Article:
Dynamics of the microtubule array in a control cotyledon. Movie composed of 100 images of the microtubule array underneath the point of contact with a tungsten needle in A. thaliana expressing TUA6-GFP. All images in the movie are single optical sections in the same focal plane taken at intervals of 3–4 seconds for a period of 6 minutes. Against a framework of stable microtubules in the cell cortex just below the cell wall, mobile, linear strands of diffuse fluorescence sweep through the cell beneath the cortical array. The movie plays at about 18 times real-time.

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Additional file 8:

Dynamics of the ER in epidermal cells in control cotyledons. ER in the cortical cytoplasm underlying the outer epidermal cell wall in a cotyledon of Arabidopsis thaliana expressing GFP-KKXX [71]. The cotyledon has been mounted onto a microscope slide but had not been touched with a microprobe. In general, the network of ER is stable and its organization does not change during the observation period. However, some transient flaring of strands of diffuse fluorescence occurs in the top right hand corner of the cell in the first three images (arrowheads) and near the left hand side of the cell in the images taken at 4 minutes 18 seconds and 5 minutes 12 seconds (arrows). Bar = 10 μm.

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Additional file 9:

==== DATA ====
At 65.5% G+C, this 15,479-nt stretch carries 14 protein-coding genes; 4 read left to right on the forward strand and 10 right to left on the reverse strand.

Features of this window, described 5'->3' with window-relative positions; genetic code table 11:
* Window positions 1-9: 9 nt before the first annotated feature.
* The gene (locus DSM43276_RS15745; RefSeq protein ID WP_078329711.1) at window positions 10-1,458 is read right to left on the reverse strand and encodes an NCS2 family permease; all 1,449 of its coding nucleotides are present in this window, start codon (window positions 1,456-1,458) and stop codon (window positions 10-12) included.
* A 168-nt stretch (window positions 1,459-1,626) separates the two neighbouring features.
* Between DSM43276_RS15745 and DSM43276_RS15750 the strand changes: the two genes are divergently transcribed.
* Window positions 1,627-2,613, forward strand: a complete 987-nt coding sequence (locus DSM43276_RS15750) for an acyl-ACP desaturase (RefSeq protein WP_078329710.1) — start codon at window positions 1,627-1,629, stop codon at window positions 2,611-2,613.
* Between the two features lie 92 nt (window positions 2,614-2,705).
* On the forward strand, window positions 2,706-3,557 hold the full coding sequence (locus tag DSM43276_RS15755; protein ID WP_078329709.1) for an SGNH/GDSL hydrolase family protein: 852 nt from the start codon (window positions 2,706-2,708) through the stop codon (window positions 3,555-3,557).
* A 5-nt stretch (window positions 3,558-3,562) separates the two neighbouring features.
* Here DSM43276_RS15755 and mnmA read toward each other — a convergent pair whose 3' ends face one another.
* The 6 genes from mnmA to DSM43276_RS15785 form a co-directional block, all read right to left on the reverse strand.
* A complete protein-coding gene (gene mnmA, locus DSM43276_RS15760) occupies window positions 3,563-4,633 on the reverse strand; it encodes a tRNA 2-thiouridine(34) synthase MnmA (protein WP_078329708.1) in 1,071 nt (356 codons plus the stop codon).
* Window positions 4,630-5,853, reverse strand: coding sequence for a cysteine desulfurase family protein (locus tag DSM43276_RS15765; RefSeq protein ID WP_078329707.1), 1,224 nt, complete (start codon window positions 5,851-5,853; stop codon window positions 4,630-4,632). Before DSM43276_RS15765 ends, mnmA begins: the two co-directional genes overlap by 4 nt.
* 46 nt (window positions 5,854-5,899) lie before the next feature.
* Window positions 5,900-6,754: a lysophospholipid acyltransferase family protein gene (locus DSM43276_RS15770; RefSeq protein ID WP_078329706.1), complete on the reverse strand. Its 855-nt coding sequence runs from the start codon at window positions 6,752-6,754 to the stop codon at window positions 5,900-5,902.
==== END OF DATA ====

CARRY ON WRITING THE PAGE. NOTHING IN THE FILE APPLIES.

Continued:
Dynamic changes in the organization of the cortical ER beneath the contact site. Movie composed of 77 images of the ER in an epidermal cell touched with a tungsten needle in A. thaliana expressing GFP-KKXX. Each image in the movie is a projection of five optical sections; the interval between each z-series is about 35 seconds. The movie begins when the cell is touched with the needle and shows images collected over the next 52 minutes. Bright fluorescence indicative of aggregated ER accumulates beneath the contact site. The movie plays at about 200 times real-time.

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Additional file 10:

Clustering of peroxisomes at the site of contact with the microneedle. Movie composed of 43 images of peroxisomes in an epidermal cell touched with a tungsten needle in A. thaliana expressing PTS-GFP [46]. Each image in the movie is a projection of three optical sections and the interval between each z-series is about 15 seconds. The movie begins when the cell is touched with the needle and shows images collected over the next 14 minutes. About 5 minutes after touching the cotyledon, peroxisomes begin to cluster beneath the tip of the needle. Selected images from the first 8 minutes of observation are shown in Fig. 6. The movie plays at about 100 times real-time. Selected images from this sequence are shown in Fig. 7.